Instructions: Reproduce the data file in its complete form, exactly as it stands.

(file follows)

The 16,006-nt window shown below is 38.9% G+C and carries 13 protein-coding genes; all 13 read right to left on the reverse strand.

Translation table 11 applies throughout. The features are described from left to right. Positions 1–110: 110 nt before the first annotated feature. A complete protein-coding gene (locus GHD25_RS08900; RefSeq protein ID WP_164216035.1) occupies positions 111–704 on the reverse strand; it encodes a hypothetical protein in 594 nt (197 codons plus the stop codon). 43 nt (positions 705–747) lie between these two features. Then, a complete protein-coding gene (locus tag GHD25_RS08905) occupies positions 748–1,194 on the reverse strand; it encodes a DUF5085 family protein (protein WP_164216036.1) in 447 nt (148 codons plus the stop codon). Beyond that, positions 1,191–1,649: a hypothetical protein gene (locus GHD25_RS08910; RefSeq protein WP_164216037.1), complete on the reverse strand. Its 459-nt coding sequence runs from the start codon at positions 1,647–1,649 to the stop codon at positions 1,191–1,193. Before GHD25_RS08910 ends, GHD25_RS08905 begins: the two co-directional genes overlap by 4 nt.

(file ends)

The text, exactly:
The 16,006-nt window shown below is 38.9% G+C and carries 13 protein-coding genes; all 13 read right to left on the reverse strand.

Translation table 11 applies throughout. The features are described from left to right. Positions 1–110: 110 nt before the first annotated feature. A complete protein-coding gene (locus GHD25_RS08900; RefSeq protein ID WP_164216035.1) occupies positions 111–704 on the reverse strand; it encodes a hypothetical protein in 594 nt (197 codons plus the stop codon). 43 nt (positions 705–747) lie between these two features. Then, a complete protein-coding gene (locus tag GHD25_RS08905) occupies positions 748–1,194 on the reverse strand; it encodes a DUF5085 family protein (protein WP_164216036.1) in 447 nt (148 codons plus the stop codon). Beyond that, positions 1,191–1,649: a hypothetical protein gene (locus GHD25_RS08910; RefSeq protein WP_164216037.1), complete on the reverse strand. Its 459-nt coding sequence runs from the start codon at positions 1,647–1,649 to the stop codon at positions 1,191–1,193. Before GHD25_RS08910 ends, GHD25_RS08905 begins: the two co-directional genes overlap by 4 nt.